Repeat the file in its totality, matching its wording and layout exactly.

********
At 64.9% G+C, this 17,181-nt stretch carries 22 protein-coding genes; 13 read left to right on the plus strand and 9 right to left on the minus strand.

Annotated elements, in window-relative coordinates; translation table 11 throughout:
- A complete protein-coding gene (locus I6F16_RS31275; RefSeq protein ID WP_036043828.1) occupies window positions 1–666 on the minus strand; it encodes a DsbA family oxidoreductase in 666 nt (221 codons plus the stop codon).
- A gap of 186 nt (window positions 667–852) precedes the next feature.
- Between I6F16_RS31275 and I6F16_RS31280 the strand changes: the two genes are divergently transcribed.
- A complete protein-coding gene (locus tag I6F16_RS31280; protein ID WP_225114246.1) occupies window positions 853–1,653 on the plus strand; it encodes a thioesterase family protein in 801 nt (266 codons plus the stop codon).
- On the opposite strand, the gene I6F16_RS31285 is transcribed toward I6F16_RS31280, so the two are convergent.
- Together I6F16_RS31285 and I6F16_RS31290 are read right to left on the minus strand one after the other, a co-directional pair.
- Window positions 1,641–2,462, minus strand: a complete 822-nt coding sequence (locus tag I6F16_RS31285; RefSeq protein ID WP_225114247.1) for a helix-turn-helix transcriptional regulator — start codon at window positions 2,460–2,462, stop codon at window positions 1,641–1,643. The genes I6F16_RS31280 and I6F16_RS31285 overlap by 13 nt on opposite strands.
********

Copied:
At 64.9% G+C, this 17,181-nt stretch carries 22 protein-coding genes; 13 read left to right on the plus strand and 9 right to left on the minus strand.

Annotated elements, in window-relative coordinates; translation table 11 throughout:
- A complete protein-coding gene (locus I6F16_RS31275; RefSeq protein ID WP_036043828.1) occupies window positions 1–666 on the minus strand; it encodes a DsbA family oxidoreductase in 666 nt (221 codons plus the stop codon).
- A gap of 186 nt (window positions 667–852) precedes the next feature.
- Between I6F16_RS31275 and I6F16_RS31280 the strand changes: the two genes are divergently transcribed.
- A complete protein-coding gene (locus tag I6F16_RS31280; protein ID WP_225114246.1) occupies window positions 853–1,653 on the plus strand; it encodes a thioesterase family protein in 801 nt (266 codons plus the stop codon).
- On the opposite strand, the gene I6F16_RS31285 is transcribed toward I6F16_RS31280, so the two are convergent.
- Together I6F16_RS31285 and I6F16_RS31290 are read right to left on the minus strand one after the other, a co-directional pair.
- Window positions 1,641–2,462, minus strand: a complete 822-nt coding sequence (locus tag I6F16_RS31285; RefSeq protein ID WP_225114247.1) for a helix-turn-helix transcriptional regulator — start codon at window positions 2,460–2,462, stop codon at window positions 1,641–1,643. The genes I6F16_RS31280 and I6F16_RS31285 overlap by 13 nt on opposite strands.